1. Leveraging School Improvement to Advance Equity
  2. Ensuring Equitable Funding
  3. Increasing Access to Effective Teachers and Leaders
  4. Supporting English Learners
  5. Increasing Access to Advanced Coursework
  6. Addressing Disproportionate Discipline Practices
  7. Integrating Social, Emotional, and Academic Development
  8. Improving Access to High-Quality Instructional Materials

Learn more about this tool here.

Nicole Howard, Communications Associate

Happy National Apprenticeship Week!

November 16th, 2018

TWEET OF THE WEEK: 

ANNOUNCEMENT OF THE WEEK

2018 Election Update: U.S. House of Representatives Flips to Democratic Majority, and Republicans Retain Senate Majority

Career readiness was a pillar for many candidates’ education platforms in the 2018 midterm election. A number of changes in leadership are on the horizon as the U.S. House of Representatives Flips to Democratic Majority. Two of the four Senate Career Technical Education Caucus Co-Chairs, Sen. Kaine (D-VA) and Sen. Baldwin (D-WI), were up for reelection and both won their races. In Saginaw County, Michigan voters approved a new tax to invest in Career Technical Education (CTE). Read our blog to learn more.

To make sure you get the latest news and resources about federal policy that affects CTE, sign up for our Legislative Updates!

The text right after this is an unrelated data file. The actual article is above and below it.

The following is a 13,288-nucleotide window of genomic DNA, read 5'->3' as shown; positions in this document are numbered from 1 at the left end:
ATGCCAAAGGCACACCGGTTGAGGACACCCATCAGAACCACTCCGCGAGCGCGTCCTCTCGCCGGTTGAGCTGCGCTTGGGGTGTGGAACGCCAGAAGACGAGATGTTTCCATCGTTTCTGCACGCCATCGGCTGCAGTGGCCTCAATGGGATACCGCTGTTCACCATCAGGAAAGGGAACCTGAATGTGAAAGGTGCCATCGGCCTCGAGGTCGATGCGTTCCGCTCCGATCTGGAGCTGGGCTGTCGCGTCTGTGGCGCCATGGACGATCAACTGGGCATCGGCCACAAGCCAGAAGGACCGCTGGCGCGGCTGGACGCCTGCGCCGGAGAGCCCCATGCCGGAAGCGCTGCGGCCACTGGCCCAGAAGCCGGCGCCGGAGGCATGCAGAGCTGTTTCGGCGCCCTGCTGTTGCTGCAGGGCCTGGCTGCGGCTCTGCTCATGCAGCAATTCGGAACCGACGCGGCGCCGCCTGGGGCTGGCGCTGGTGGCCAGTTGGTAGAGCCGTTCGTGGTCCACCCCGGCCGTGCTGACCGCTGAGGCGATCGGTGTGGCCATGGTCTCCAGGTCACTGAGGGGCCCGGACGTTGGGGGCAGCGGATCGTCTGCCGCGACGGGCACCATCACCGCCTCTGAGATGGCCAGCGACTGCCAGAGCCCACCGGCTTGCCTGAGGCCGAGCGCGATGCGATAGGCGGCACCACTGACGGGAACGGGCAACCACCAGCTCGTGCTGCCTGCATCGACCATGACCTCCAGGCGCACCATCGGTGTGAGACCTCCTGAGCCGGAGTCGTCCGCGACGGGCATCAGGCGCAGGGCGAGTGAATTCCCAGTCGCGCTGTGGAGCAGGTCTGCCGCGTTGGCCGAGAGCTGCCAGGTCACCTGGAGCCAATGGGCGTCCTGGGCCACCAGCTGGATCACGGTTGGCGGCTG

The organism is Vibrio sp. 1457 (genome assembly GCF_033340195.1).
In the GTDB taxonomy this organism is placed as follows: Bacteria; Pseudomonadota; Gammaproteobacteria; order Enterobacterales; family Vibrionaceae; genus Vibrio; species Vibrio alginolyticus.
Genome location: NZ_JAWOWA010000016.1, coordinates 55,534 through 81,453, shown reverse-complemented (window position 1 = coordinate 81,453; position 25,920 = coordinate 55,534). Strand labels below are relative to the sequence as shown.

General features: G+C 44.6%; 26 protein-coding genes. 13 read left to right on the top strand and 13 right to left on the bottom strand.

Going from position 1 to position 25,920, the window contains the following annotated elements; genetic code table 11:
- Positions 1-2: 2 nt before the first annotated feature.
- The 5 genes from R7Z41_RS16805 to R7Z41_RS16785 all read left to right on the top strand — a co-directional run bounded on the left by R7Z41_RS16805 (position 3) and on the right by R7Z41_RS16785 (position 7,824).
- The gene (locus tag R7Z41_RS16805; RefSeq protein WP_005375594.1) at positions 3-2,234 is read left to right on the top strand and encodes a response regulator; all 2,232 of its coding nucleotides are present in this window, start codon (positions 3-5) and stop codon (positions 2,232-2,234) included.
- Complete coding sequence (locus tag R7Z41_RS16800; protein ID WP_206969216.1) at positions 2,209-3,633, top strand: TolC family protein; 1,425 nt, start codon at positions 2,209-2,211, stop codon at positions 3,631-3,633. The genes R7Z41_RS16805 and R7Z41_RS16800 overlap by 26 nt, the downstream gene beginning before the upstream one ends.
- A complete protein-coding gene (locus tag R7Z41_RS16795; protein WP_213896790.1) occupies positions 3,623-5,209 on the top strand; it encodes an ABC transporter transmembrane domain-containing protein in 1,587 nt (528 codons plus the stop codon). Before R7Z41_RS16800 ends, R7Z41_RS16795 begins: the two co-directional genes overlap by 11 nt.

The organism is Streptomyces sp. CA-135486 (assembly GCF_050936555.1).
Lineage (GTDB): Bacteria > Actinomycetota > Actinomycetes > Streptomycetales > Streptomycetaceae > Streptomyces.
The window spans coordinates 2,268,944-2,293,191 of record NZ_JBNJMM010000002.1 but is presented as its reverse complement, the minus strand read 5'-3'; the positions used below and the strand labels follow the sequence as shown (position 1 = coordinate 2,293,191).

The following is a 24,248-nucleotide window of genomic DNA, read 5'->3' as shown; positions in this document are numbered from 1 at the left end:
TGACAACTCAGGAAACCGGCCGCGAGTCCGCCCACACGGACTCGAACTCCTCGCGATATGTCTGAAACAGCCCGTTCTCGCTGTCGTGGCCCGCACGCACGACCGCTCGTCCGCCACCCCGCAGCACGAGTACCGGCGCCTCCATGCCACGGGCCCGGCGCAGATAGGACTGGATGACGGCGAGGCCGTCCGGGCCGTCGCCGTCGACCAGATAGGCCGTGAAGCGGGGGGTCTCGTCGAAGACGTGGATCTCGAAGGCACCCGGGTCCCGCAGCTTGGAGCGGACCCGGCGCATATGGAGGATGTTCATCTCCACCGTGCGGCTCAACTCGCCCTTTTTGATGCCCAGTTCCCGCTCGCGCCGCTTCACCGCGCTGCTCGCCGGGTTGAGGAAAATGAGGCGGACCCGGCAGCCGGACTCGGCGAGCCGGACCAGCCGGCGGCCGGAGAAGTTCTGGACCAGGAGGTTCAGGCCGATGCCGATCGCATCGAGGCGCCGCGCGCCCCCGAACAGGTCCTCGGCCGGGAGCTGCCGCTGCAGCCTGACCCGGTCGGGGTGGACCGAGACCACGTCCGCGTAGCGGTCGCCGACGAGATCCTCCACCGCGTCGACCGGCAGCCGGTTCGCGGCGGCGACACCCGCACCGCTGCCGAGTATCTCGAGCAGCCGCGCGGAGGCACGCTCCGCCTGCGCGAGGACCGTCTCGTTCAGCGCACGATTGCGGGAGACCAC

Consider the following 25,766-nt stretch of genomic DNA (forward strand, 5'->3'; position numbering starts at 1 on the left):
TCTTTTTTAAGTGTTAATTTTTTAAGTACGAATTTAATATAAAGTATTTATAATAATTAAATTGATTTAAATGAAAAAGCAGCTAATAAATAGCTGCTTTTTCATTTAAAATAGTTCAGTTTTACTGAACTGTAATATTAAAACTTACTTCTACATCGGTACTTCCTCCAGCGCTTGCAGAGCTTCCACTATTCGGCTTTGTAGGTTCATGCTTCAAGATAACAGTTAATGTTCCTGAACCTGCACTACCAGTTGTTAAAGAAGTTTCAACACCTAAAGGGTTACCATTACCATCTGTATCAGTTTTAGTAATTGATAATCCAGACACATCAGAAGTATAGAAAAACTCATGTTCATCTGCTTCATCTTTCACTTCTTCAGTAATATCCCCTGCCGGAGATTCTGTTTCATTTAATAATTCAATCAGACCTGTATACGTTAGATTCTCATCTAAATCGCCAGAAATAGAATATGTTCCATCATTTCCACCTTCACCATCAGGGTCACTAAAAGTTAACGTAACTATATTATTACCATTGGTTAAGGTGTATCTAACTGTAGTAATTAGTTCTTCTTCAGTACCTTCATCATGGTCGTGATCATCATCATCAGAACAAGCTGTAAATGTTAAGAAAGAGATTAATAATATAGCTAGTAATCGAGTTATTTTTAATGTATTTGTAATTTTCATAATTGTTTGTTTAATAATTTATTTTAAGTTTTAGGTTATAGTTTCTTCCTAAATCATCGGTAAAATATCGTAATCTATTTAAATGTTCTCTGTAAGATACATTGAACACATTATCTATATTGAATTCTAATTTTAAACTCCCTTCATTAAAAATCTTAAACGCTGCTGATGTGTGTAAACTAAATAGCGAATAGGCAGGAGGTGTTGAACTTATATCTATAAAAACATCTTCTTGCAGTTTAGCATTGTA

VIDEO OF THE WEEK

Are you curious about what a registered apprenticeship entails? Learn the basics with these quick animation videos. In less than five minutes viewers will understand what a registered apprenticeship is,   an understanding of employers expectations and the benefits of completing an apprenticeship program. Employers will come away with an understanding of the benefits of investing in creating a program to meet their talent needs.

RESOURCE OF THE WEEK

Definition and Principles for Exampanding Quality Apprenticeship in the U.S.

The Apprenticeship Forward Collaborative is a network of national organizations committed to expanding American apprenticeship through research, public engagement and on-the-ground innovation. The Collaborative released a new resource, Definition and Principles for Expanding Quality Apprenticeship in the U.S. This new resource includes a  definition for quality apprenticeship and a set of shared principles to guide future expansion efforts by the administration and Congress.  Learn more here.